Are you dealing with aging parents who are behaving differently
As an adult child, you may notice some changes in your aging parent as you visit for the holidays. When you notice that their mood is ‘different’ or they are displaying odd behaviors, what could the causes be? Could it be early dementia or something else?
Depression: It could be depression. Older adults are at an increased risk for experiencing depression and are often misdiagnosed and undertreated. Depression is NOT a normal part of aging. Some signs of depression are: recurring tearfulness, feelings of sadness or hopelessness, feeling worthless, suicidal thoughts, recurring thoughts of death, angry outbursts and irritability. Depression is a treatable medical condition. If you are concerned about a loved one, offer to go with him or her to see a health care provider to be diagnosed and treated.
Anger/Anxiety: Along with depression, aging elders can exhibit anger or anxiety, which is uncharacteristic of them. This can occur as a result of side effects from medication, pain which is often ignored and undertreated, declining health, or frustration due to cognitive and physical limitations.
Fear: Anxiety can stem from fears – fear of dying, fear of becoming less independent, fear of the outside world. Some helpful tips are to:
- Be very calm and reassuring.
- Be supportive, acknowledge their fears and work with them to figure out some possible solutions to alleviate their fears (alarm system, grocery delivery service, transportation services, housekeeper etc.)
- Encourage them to engage in social activities even if it’s only on the phone.
- Encourage them to seek help from a physician or mental health professional. Sometimes medications and talk therapy can help.
Medications: The mood swings or odd behaviors can be a result of various medications and/or combinations of prescribed medications with ‘supplements’ and other over the counter medications. It’s a good idea to have an updated list of EVERY medication taken, including all of the over-the-counter medications, and ensure that your loved one’s medical provider has the updated list. It’s also important that the medications are taken appropriately, and not skipped.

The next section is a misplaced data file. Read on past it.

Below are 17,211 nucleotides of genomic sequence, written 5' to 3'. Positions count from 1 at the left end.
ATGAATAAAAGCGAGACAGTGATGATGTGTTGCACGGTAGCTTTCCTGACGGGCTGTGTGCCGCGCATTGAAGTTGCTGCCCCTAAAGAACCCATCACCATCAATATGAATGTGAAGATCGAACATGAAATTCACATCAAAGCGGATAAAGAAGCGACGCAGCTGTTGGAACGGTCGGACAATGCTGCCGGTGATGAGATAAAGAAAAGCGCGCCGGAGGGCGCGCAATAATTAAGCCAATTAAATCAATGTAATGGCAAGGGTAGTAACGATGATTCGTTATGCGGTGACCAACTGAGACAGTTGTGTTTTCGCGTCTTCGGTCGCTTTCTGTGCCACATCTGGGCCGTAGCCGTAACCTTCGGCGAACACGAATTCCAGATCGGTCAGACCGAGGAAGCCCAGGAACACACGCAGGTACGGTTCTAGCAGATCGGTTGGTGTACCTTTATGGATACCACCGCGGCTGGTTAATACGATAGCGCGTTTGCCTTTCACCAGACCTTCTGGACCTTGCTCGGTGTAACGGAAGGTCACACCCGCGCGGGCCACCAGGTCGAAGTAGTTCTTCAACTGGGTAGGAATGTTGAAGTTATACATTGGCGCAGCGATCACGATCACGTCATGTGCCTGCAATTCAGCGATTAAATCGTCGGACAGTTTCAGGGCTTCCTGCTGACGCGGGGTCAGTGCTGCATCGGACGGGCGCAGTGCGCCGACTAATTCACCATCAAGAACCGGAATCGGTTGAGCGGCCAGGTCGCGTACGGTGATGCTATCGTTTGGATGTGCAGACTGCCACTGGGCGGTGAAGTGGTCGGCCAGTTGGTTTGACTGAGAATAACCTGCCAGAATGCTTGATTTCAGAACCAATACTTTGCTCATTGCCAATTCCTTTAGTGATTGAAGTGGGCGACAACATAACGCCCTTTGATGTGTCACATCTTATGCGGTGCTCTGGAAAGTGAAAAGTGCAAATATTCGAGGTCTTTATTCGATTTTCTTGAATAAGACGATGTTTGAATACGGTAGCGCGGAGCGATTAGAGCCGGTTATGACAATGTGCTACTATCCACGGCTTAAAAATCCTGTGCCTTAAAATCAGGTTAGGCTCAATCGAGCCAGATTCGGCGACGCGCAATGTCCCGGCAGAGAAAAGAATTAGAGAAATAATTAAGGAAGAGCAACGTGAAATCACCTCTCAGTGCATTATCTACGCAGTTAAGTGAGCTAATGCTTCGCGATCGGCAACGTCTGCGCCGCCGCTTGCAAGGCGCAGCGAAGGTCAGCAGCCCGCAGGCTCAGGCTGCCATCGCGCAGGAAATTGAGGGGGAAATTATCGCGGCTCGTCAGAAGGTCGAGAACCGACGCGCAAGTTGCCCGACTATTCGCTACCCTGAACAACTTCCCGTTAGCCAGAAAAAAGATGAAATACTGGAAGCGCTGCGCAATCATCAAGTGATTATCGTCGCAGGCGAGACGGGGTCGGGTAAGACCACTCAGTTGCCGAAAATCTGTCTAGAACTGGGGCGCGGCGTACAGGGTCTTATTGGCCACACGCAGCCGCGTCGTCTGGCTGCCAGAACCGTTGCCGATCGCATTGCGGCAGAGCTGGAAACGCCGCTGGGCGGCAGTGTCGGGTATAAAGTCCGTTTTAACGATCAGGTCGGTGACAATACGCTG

Illness or infection: Sometimes changes in mood and behaviors exhibited are due to illness or infections. Untreated urinary tract infections (UTI’s), dehydration, Vitamin D or B12 deficiency are very common in elders. Untreated sores in the mouth or folds of the skin, dental pain, and physical discomfort can also cause behavioral issues.
Loneliness: Mood swings and unusual behaviors can also be caused by loneliness. Make sure that your parent who lives alone has interactions with others during the week. It has been particularly challenging during the COVID pandemic, but it can be done. In person visits from family members, companions to accompany them to doctor visits, visits with friends, walks, social activities etc., can be coordinated so they are not overwhelming, but they are consistent and give the elder a sense of connection and love.
Dementia: If you’re dealing with aging parents and your parent appears more confused, has difficulty concentrating, planning or scheduling events, forgetful, behaving uncharacteristically different, poor judgment, frequently misplacing items, it could be signs of dementia. Dementia is NOT part of normal aging.
When you’re dealing with aging parents, the holiday season may bring to the surface underlying medical conditions that need attention. Understanding the possible causes of these mood swings or odd behaviors, allows you to step back and not take what they say and do personally.
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